File Analysis Framework

In the past, writing Zeek scripts with the intent of analyzing file content could be cumbersome because of the fact that the content would be presented in different ways, via events, at the script-layer depending on which network protocol was involved in the file transfer. Scripts written to analyze files over one protocol would have to be copied and modified to fit other protocols. The file analysis framework (FAF) instead provides a generalized presentation of file-related information. The information regarding the protocol involved in transporting a file over the network is still available, but it no longer has to dictate how one organizes their scripting logic to handle it. A goal of the FAF is to provide analysis specifically for files that is analogous to the analysis Zeek provides for network connections.

Supported Protocols

Zeek ships with file analysis for the following protocols: FTP, HTTP, IRC, Kerberos, MIME, RDP, SMTP, and SSL/TLS/DTLS. Protocol analyzers are regular Zeek plugins, so users are welcome to provide additional ones in separate Zeek packages.

File Lifecycle Events

The key events that may occur during the lifetime of a file are: file_new, file_over_new_connection, file_sniff, file_timeout, file_gap, and file_state_remove. Handling any of these events provides some information about the file such as which network connection and protocol are transporting the file, how many bytes have been transferred so far, and its MIME type.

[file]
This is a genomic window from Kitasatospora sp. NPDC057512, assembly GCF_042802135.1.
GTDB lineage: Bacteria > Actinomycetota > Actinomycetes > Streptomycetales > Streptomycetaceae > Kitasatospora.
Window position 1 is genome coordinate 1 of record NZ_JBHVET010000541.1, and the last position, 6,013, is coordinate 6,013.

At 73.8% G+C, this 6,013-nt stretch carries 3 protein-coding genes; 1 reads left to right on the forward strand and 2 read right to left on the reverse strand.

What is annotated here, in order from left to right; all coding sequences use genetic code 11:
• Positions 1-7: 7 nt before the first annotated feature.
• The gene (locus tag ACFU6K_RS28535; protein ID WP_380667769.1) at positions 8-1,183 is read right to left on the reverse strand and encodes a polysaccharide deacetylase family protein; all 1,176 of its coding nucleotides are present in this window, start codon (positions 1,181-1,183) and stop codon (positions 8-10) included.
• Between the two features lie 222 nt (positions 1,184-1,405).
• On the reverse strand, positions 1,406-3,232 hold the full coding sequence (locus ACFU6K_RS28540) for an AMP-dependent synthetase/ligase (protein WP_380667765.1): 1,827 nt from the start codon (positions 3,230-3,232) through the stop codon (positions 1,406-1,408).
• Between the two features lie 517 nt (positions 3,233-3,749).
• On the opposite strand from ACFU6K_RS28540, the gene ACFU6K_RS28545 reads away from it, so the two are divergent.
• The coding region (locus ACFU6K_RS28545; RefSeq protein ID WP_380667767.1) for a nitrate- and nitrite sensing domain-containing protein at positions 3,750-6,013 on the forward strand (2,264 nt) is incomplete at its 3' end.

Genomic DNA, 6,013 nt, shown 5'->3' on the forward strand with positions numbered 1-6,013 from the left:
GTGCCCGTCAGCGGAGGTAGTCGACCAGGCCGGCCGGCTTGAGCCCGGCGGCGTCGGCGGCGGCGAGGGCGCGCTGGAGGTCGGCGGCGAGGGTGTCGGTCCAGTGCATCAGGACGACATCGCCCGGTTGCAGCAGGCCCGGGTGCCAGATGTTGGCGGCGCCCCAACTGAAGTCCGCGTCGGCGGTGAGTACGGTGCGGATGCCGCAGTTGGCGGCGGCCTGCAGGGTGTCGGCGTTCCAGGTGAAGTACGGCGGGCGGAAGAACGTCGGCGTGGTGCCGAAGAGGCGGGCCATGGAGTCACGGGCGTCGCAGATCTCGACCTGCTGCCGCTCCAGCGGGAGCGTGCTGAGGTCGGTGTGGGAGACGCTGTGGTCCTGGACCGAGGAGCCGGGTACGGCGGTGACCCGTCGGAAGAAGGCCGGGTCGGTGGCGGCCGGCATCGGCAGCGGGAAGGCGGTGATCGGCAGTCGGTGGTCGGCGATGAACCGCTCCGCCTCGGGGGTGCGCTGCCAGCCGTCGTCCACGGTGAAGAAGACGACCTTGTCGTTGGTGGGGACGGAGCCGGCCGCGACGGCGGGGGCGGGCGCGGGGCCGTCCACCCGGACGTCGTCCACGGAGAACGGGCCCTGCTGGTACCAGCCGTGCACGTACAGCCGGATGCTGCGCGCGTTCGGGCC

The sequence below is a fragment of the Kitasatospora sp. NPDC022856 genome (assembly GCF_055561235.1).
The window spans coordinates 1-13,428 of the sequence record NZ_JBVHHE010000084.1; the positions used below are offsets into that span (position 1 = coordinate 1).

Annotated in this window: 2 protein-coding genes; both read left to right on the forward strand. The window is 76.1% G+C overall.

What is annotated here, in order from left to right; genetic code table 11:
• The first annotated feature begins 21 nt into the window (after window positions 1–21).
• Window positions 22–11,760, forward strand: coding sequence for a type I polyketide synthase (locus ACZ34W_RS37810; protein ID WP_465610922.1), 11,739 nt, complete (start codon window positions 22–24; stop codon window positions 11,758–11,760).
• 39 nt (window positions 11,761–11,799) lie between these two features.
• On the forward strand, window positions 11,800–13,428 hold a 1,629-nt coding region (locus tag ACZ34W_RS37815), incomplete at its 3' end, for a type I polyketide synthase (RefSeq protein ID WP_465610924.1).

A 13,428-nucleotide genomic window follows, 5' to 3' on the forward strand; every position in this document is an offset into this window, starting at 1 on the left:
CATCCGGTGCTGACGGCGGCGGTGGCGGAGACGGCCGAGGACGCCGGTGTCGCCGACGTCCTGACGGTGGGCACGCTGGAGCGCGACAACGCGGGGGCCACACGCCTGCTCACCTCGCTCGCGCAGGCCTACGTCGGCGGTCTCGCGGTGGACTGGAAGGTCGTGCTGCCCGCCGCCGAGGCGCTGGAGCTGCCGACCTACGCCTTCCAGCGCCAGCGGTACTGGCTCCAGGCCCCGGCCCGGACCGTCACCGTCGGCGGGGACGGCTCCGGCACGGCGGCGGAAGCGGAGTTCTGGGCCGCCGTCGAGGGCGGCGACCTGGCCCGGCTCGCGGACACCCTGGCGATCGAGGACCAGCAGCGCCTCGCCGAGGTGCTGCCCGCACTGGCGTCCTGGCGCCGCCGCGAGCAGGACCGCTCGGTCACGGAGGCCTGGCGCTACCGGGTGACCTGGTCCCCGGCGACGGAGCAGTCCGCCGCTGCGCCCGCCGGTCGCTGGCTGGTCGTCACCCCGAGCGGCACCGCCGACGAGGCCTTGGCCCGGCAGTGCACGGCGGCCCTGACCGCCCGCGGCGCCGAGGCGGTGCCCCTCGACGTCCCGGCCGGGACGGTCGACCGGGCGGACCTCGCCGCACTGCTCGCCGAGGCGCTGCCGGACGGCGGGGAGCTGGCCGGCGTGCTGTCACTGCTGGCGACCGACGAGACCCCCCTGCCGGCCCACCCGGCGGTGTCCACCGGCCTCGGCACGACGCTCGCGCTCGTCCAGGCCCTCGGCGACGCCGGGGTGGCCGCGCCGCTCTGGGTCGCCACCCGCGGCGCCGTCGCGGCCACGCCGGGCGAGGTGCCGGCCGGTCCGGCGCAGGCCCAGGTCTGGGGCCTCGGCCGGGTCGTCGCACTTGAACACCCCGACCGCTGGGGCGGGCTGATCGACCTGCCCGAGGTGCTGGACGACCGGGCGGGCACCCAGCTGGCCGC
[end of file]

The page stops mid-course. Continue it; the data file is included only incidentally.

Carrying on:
Here’s a simple example:

 1event connection_state_remove(c: connection)
 2    {
 3    print "connection_state_remove";
 4    print c$uid;
 5    print c$id;
 6    for ( s in c$service )
 7        print s;
 8    }
10event file_state_remove(f: fa_file)
11    {
12    print "file_state_remove";
13    print f$id;
14    for ( cid in f$conns )
15        {
16        print f$conns[cid]$uid;
17        print cid;
18        }
19    print f$source;
20    }
$ zeek -r http/get.trace file_analysis_01.zeek
[orig_h=, orig_p=59856/tcp, resp_h=, resp_p=80/tcp]
[orig_h=, orig_p=59856/tcp, resp_h=, resp_p=80/tcp]

This doesn’t perform any interesting analysis yet, but does highlight the similarity between analysis of connections and files. Connections are identified by the usual 5-tuple or a convenient UID string while files are identified just by a string of the same format as the connection UID. So there’s unique ways to identify both files and connections and files hold references to a connection (or connections) that transported it.

File Type Identification

Zeek ships with its own library of content signatures to determine the type of a file, conveyed as MIME types in the file_sniff event. You can find those signatures in the Zeek distribution’s scripts/base/frameworks/files/magic/ directory. (Despite the name, Zeek does not rely on libmagic for content analysis.)

Adding Analysis

Zeek supports customized file analysis via file analyzers that users can attach to observed files. Once attached, file analyzers start receiving the contents of files as Zeek extracts them from ongoing network connections. Zeek comes with the following built-in analyzers:

Like protocol parsers, file analyzers are regular Zeek plugins, so users are free to contribute additional ones in separate Zeek packages.